12 students have been arrested in an anti-government protest as Bulgarian police end the blockade of parliament.
Police have dispersed Bulgarian students who cordoned off parliament for almost 12 hours in an anti-government protest that led to 12 arrests and left at least two people injured.
The protest followed months of street tensions in the European Union's poorest country and came a day after students padlocked Sofia University demanding the resignation of Prime Minister Plamen Oresharski's embattled Socialist-backed government.
"The university occupation is not ending. It is changing into an active blockade of parliament," the students had announced on their Facebook page on Tuesday morning, urging supporters to join them.
Several hundred people answered the call and formed a tight human chain around the heavily guarded building, which has been protected by tall metal railings since street protests against Oresharski began five months ago.
The protesters booed and shouted: "You are a disgrace. Resignation and jail!" and "We will be here every day until we win."
Clashes occurred throughout the day as a police cordon tried to push back the students, who tore down part of the railing surrounding parliament by ramming it with rubbish containers.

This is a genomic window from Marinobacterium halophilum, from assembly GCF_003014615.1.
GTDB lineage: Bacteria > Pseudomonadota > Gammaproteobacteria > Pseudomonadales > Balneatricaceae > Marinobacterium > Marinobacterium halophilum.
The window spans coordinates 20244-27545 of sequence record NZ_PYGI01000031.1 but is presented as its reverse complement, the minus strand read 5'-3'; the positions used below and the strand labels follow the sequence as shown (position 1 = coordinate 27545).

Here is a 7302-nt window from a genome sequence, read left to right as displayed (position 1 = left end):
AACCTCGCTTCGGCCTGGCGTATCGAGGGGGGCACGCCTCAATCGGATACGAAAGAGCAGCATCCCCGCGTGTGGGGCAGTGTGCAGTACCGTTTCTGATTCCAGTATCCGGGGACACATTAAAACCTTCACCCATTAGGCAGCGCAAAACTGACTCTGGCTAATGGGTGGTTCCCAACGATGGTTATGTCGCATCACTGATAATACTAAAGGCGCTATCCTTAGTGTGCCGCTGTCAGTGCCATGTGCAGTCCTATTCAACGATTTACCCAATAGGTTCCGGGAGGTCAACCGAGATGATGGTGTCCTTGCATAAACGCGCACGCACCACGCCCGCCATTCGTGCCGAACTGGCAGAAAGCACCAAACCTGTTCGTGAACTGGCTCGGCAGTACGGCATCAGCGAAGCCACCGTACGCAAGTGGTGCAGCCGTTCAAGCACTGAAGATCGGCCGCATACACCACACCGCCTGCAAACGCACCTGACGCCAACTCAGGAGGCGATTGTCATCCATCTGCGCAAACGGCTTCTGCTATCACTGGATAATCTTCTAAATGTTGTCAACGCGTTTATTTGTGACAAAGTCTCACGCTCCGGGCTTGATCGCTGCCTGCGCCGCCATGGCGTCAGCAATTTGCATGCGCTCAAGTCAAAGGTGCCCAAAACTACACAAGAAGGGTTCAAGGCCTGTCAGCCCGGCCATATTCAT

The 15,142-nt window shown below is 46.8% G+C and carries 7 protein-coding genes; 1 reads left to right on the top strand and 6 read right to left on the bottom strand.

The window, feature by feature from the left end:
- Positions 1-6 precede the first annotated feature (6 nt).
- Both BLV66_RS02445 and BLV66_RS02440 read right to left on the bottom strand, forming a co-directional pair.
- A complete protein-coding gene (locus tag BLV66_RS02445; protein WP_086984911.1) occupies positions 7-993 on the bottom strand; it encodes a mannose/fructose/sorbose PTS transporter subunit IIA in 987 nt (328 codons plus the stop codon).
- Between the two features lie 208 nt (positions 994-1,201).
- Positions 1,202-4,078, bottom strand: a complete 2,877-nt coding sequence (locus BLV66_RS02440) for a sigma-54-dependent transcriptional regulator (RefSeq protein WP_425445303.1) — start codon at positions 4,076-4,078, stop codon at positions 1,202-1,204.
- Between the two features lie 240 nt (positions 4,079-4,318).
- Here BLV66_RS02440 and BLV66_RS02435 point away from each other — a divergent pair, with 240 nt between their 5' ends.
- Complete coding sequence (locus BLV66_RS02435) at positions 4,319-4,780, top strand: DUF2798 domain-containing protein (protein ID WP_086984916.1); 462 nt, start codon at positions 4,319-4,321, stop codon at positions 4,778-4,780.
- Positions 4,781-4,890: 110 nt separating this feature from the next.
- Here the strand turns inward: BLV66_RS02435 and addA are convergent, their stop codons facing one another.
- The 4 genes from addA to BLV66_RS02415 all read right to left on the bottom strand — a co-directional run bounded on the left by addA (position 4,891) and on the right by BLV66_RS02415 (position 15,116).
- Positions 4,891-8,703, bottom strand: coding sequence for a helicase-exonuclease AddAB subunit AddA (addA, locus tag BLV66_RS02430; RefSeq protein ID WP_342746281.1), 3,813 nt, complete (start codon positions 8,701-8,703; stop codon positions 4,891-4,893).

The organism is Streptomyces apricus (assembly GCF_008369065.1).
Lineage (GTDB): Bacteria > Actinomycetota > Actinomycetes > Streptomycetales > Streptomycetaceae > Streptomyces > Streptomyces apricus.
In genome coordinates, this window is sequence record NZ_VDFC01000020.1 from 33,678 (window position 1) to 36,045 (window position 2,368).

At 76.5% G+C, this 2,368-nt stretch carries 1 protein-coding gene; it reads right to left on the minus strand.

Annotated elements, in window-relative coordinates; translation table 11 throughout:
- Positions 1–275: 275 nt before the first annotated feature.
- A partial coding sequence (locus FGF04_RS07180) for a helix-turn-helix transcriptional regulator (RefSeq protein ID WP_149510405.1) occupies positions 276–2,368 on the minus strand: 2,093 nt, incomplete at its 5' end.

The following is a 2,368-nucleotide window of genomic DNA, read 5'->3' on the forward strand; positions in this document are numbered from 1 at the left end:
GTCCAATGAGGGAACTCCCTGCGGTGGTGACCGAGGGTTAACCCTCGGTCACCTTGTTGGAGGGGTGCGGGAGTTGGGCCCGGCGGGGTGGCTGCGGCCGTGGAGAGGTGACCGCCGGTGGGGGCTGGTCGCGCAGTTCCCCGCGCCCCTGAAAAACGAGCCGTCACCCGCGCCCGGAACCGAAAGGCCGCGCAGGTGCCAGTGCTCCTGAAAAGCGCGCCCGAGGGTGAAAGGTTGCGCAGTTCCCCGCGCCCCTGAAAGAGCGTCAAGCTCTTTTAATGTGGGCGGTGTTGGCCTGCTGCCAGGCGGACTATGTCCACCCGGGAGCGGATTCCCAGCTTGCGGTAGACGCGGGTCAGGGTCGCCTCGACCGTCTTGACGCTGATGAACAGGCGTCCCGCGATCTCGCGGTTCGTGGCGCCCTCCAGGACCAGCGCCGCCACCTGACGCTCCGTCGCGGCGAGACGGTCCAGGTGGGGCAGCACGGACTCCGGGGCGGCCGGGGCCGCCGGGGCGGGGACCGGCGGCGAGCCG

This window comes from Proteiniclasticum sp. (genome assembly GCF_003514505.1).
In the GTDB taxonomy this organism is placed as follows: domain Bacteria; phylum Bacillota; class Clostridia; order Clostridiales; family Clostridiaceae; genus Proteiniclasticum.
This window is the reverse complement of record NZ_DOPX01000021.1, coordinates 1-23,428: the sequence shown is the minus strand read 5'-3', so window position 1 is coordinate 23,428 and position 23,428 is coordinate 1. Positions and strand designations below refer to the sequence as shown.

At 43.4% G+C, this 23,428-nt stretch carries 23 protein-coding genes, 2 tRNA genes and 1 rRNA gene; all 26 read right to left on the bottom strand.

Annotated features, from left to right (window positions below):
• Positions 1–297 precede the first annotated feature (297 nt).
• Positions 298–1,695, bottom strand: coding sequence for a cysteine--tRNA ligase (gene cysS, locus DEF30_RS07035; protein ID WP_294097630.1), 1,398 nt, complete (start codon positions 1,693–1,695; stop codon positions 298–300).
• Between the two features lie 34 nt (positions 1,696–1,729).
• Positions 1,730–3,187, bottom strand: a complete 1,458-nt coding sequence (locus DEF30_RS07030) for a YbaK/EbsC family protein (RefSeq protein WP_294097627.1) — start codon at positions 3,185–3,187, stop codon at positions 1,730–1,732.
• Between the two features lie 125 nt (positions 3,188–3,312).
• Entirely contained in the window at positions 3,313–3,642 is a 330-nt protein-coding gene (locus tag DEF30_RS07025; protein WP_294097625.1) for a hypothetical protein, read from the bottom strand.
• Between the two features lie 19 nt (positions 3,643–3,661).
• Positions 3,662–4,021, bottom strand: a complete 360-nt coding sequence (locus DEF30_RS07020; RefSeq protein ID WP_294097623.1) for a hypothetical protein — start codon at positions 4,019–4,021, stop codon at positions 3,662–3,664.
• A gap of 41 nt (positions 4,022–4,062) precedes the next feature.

The interior ministry said that 12 protesters had been arrested for hooliganism, damaging property and failing to obey police orders.
About 1,000 demonstrators - many draped in Bulgarian flags - remained outside parliament in the evening, shouting "Resignation!" "Mafia" and "Killers" and pulling at the railings.
Some lobbed water bottles and other objects at the thick cordons of police in anti-riot helmets and shields.
Several hundred police officers were deployed in the area, an unusually high number compared to recent rallies.
They marched upon the crowd shortly after 9:30pm, clearing the area in front of the building.
Bulgaria has been rocked by anti-government demonstrations since February, when public anger over growing poverty and corruption forced the resignation of the conservative cabinet.
Oresharski's technocrat government took office in May but quickly sparked even bigger street rallies, as critics accused it too of corruption and links to the oligarchy.
The protests, which gathered up to 20,000 demonstrators during the summer, have subsided in recent months.